A new collection of intimate reflections (on art, punctuation, eyeglasses, color, dreams, celebrity, corpses, porn, and translation) and "assignments" that encourage pleasure, attentiveness, and acts of playful making, from the mischievous, munificent mind of legendary public intellectual Wayne Koestenbaum.
Koestenbaum has long been fascinated with people who rarely speak or who speak awkwardly — the breathy banalities of Andy Warhol and Jacqueline Kennedy, for example. He crushes on evasion and ambiguity, but his own prose has always been distinguished by its tautness and agility. The new book is a more relaxed performance, however. The pieces feel rawer, some almost deliberately jagged, even unfinished; they trail off, or end in sudden dissolve. The polish has been sacrificed for a kind of intimacy, of interrupting the writer at his desk, midsentence ... There is a feeling of watching a writer so allergic to cliché now interrogating his own moves, annotating his own clichés with diligent, affectionate exasperation. Figuring it out, after all, is a life sentence.
Ah, yes: The bark of another Wayne Koestenbaum collection. Our great, roving, leashless dog of modern essay-writing — constantly sniffing at the groin of an idea, taking in its rich musks, savoring them with two wide nostrils — bounds up the slope, yet again, for a book of essays that audit a series of extremely indulgent, largely beautiful, mostly dissociated objects of fascination ... Understandably, your mileage may vary on all of this. It can be, sometimes, terminally and specifically precious — smilingly glib with a distinctive fatty gristle that lives in the meat of a lot of solipsistic writing. There are echoes of his friends and heroes within — Frank O’ Hara’s tendernesses, Dennis Cooper’s erotics — which, in comparison, makes Koestenbaum’s dominant texture feel all the more impish and sybaritic, like watching someone rehearse their laugh in a mirror ... Like all reflective objects though, the act of essaying has a twoness about it.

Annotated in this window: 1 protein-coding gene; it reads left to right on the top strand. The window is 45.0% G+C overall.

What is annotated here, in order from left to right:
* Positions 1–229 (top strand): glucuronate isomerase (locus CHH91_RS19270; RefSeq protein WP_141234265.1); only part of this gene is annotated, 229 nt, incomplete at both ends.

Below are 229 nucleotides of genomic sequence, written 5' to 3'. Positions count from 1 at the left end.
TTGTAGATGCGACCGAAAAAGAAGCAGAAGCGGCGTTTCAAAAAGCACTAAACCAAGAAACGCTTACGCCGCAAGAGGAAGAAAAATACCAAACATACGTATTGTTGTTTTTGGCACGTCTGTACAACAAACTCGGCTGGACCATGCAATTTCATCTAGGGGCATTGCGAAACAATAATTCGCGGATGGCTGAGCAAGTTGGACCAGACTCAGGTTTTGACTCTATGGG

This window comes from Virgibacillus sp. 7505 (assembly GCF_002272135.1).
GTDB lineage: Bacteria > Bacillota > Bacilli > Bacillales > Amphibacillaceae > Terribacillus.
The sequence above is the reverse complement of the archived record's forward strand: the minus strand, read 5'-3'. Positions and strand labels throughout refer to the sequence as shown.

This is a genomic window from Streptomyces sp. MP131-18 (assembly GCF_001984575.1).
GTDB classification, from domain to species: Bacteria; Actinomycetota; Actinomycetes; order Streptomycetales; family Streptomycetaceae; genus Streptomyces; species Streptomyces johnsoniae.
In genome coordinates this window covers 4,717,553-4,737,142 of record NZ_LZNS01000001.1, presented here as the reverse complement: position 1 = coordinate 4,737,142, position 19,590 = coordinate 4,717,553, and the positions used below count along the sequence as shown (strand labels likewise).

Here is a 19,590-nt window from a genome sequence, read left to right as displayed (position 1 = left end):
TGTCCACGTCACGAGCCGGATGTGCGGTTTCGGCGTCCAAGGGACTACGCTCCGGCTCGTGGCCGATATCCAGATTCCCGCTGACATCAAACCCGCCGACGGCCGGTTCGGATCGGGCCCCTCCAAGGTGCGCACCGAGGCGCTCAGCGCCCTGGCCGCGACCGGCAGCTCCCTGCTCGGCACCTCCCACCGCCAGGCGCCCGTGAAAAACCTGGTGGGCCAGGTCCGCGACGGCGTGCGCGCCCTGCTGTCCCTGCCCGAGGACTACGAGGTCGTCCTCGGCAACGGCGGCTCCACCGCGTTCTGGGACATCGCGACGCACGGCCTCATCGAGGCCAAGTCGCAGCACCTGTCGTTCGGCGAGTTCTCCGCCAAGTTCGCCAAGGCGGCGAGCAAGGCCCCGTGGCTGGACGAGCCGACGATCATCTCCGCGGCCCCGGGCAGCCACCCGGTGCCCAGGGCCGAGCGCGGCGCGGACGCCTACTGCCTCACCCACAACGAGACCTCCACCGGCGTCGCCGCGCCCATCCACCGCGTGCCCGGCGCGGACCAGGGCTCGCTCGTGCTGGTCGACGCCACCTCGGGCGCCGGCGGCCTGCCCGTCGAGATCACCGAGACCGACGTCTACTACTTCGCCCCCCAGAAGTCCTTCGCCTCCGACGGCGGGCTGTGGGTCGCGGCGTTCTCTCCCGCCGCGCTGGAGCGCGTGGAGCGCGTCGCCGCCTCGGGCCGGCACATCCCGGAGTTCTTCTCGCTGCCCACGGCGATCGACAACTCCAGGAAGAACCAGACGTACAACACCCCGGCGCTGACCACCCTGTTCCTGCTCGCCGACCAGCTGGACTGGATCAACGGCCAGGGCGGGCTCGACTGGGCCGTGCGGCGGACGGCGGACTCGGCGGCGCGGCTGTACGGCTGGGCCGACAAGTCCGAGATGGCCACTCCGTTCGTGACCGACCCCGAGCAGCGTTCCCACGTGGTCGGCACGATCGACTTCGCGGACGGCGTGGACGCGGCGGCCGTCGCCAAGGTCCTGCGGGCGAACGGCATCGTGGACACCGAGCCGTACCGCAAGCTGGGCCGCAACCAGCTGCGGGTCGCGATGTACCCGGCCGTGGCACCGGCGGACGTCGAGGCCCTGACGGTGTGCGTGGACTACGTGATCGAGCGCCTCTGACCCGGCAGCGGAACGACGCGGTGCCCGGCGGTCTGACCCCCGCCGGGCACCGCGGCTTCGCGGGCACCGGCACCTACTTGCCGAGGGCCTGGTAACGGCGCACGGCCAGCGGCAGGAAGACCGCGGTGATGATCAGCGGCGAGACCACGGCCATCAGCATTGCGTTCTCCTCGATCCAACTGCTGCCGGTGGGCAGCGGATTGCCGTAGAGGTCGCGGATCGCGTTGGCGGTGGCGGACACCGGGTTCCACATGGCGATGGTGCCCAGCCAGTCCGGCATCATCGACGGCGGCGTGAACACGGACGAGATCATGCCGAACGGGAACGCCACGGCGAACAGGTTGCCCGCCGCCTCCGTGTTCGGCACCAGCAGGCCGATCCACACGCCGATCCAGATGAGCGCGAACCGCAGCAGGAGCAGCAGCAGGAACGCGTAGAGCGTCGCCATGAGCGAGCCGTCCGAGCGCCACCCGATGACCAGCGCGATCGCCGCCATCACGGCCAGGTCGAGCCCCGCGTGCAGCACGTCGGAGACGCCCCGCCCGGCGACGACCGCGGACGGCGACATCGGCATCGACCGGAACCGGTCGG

A recognition of skepticism about...form pulses through Figure It Out—and Koestenbaum’s work writ large ... Koestenbaum’s pointillistic method relies upon synapses between text fragments. Indeed, it isn’t quite fragments that index his signature style but the mental choreography suggested in the intervening schisms. What looks like a fissure in a Koestenbaum essay represents a cognitive gesture ... What unifies these essays isn’t an exploration of a single subject, as has been the case in Koestenbaum’s monographs, such as Humiliation; here, the collection’s title might be read as the writer’s wry, modernist incitement: Figure it out ... Koestenbaum’s writing, like his interests, is diffuse and gymnastic. Cutting a silhouette around white space with his longtime preoccupations of art, desire, form, famous people dead and alive, the work in Figure It Out embodies Lukács’s definition of the essay itself as 'an autonomous and integral giving-of-form to an autonomous and complete life.' It is in the non-pause that Koestenbaum draws a portrait of a consciousness, free and at its most utterly alive.